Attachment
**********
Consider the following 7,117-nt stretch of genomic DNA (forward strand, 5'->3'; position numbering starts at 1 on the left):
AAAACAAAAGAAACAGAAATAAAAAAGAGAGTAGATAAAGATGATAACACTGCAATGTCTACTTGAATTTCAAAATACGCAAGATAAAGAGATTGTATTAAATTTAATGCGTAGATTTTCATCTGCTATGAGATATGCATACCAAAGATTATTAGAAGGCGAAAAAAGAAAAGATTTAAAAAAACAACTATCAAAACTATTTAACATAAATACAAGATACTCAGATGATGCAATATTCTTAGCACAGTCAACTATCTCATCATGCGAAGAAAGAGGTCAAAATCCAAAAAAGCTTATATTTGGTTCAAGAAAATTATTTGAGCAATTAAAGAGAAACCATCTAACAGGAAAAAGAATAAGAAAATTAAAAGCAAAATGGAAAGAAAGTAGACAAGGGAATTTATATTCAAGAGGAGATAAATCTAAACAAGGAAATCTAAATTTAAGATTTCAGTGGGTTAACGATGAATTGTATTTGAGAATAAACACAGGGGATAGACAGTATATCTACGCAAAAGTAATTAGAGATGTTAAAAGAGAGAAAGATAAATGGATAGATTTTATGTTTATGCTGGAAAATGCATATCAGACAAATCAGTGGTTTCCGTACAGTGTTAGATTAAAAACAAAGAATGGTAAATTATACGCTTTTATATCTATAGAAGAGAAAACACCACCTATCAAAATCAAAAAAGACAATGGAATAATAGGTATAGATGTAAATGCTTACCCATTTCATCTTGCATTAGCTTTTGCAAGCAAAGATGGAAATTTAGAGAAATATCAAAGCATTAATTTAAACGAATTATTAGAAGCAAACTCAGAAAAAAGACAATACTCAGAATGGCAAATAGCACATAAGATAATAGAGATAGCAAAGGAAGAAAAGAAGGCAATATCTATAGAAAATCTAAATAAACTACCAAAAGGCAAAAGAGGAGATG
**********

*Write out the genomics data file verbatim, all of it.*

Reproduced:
Consider the following 7,117-nt stretch of genomic DNA (forward strand, 5'->3'; position numbering starts at 1 on the left):
AAAACAAAAGAAACAGAAATAAAAAAGAGAGTAGATAAAGATGATAACACTGCAATGTCTACTTGAATTTCAAAATACGCAAGATAAAGAGATTGTATTAAATTTAATGCGTAGATTTTCATCTGCTATGAGATATGCATACCAAAGATTATTAGAAGGCGAAAAAAGAAAAGATTTAAAAAAACAACTATCAAAACTATTTAACATAAATACAAGATACTCAGATGATGCAATATTCTTAGCACAGTCAACTATCTCATCATGCGAAGAAAGAGGTCAAAATCCAAAAAAGCTTATATTTGGTTCAAGAAAATTATTTGAGCAATTAAAGAGAAACCATCTAACAGGAAAAAGAATAAGAAAATTAAAAGCAAAATGGAAAGAAAGTAGACAAGGGAATTTATATTCAAGAGGAGATAAATCTAAACAAGGAAATCTAAATTTAAGATTTCAGTGGGTTAACGATGAATTGTATTTGAGAATAAACACAGGGGATAGACAGTATATCTACGCAAAAGTAATTAGAGATGTTAAAAGAGAGAAAGATAAATGGATAGATTTTATGTTTATGCTGGAAAATGCATATCAGACAAATCAGTGGTTTCCGTACAGTGTTAGATTAAAAACAAAGAATGGTAAATTATACGCTTTTATATCTATAGAAGAGAAAACACCACCTATCAAAATCAAAAAAGACAATGGAATAATAGGTATAGATGTAAATGCTTACCCATTTCATCTTGCATTAGCTTTTGCAAGCAAAGATGGAAATTTAGAGAAATATCAAAGCATTAATTTAAACGAATTATTAGAAGCAAACTCAGAAAAAAGACAATACTCAGAATGGCAAATAGCACATAAGATAATAGAGATAGCAAAGGAAGAAAAGAAGGCAATATCTATAGAAAATCTAAATAAACTACCAAAAGGCAAAAGAGGAGATG